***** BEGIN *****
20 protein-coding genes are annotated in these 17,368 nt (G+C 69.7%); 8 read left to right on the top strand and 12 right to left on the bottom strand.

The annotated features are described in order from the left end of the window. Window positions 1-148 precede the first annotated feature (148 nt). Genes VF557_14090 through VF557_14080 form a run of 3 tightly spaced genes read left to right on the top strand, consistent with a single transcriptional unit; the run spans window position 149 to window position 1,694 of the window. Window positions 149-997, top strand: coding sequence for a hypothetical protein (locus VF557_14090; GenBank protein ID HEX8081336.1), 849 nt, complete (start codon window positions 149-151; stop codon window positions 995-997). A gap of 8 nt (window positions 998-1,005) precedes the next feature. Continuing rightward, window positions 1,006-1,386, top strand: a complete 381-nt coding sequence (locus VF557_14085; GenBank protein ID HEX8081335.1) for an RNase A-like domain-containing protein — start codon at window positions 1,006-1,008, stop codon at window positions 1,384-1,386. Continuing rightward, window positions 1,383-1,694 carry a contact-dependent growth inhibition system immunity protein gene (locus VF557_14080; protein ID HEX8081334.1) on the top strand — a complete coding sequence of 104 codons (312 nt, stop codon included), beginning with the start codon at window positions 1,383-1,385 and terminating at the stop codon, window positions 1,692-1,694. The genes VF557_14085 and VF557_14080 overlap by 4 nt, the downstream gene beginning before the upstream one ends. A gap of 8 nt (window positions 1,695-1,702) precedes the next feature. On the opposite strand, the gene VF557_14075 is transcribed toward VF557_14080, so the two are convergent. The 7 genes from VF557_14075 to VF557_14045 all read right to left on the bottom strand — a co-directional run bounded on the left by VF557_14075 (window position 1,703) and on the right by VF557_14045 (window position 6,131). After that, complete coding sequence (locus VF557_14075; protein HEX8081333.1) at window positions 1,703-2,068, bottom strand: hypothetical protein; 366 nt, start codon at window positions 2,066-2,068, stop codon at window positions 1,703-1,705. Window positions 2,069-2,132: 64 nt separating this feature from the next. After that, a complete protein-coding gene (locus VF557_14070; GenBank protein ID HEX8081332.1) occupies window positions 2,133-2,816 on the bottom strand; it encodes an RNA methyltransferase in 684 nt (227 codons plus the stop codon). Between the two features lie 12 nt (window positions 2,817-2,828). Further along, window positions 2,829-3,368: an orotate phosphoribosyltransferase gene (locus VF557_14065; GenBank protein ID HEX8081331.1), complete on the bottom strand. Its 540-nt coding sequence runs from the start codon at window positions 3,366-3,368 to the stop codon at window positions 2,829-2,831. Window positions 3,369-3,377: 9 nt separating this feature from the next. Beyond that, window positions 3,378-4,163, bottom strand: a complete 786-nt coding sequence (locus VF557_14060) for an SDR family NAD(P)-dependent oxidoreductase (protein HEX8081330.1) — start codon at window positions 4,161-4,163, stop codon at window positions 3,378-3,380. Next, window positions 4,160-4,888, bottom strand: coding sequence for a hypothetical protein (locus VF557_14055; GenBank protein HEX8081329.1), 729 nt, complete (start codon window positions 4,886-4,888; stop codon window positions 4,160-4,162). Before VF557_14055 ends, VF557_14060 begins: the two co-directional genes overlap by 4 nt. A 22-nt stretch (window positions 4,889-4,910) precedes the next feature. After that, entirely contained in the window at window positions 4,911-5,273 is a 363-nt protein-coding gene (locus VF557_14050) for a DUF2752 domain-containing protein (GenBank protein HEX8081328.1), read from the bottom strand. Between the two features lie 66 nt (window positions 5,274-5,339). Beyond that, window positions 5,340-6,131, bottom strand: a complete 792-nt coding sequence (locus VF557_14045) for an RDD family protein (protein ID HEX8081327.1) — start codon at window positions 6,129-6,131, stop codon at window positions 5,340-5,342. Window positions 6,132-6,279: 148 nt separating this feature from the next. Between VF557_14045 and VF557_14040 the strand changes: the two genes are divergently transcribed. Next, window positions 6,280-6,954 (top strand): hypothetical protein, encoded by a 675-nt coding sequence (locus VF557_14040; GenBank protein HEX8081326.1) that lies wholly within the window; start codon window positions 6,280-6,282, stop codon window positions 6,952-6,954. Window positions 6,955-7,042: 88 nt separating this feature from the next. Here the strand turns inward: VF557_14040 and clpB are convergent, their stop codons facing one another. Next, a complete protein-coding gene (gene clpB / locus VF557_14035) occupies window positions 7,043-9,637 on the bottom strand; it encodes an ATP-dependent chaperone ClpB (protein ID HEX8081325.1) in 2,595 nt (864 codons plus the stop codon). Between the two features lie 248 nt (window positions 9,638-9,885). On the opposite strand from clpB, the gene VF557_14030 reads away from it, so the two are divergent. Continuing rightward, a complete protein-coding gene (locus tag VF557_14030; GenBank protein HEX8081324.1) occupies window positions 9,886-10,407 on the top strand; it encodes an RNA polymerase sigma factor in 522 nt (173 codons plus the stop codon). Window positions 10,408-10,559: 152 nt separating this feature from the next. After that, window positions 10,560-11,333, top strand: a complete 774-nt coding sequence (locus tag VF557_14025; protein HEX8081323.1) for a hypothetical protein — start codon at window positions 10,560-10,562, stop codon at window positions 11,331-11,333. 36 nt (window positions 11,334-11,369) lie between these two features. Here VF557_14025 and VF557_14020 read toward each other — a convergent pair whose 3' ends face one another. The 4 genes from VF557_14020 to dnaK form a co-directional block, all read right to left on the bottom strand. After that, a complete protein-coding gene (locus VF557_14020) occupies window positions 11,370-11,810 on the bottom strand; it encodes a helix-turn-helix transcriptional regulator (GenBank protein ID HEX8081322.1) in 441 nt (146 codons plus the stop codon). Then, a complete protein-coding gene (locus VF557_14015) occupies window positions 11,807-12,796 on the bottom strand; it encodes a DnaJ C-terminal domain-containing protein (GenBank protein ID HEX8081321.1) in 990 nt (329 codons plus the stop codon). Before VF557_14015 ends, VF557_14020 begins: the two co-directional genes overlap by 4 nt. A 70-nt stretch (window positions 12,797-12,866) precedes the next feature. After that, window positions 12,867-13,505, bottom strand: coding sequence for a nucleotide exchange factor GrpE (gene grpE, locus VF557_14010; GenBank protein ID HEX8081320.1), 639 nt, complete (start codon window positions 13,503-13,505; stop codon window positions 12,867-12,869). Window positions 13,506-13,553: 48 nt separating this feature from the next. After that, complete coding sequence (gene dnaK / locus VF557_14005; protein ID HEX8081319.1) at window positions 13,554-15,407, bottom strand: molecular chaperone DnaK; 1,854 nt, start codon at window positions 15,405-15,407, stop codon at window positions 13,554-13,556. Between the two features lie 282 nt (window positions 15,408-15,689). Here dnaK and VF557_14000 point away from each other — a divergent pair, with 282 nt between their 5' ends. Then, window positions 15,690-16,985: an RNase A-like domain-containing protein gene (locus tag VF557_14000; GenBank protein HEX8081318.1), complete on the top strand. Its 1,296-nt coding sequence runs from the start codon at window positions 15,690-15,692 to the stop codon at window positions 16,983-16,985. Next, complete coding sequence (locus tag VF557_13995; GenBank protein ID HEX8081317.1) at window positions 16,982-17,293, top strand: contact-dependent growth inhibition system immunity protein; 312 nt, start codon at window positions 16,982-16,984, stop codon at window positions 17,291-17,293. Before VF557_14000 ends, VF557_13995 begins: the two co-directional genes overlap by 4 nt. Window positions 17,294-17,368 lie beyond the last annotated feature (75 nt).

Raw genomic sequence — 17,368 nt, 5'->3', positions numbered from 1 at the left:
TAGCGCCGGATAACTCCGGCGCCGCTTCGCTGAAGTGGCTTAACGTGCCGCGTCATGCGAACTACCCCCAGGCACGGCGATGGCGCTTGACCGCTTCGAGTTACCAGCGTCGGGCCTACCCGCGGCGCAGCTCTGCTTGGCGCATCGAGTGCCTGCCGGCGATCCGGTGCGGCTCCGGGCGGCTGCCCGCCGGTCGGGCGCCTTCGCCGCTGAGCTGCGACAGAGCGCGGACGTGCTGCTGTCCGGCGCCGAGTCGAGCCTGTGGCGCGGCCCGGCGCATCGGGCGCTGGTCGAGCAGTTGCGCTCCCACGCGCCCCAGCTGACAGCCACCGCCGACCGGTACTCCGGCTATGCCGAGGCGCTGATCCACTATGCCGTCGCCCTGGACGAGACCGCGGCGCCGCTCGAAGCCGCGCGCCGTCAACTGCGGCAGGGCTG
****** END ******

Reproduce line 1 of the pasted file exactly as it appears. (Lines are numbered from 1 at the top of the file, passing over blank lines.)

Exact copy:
20 protein-coding genes are annotated in these 17,368 nt (G+C 69.7%); 8 read left to right on the top strand and 12 right to left on the bottom strand.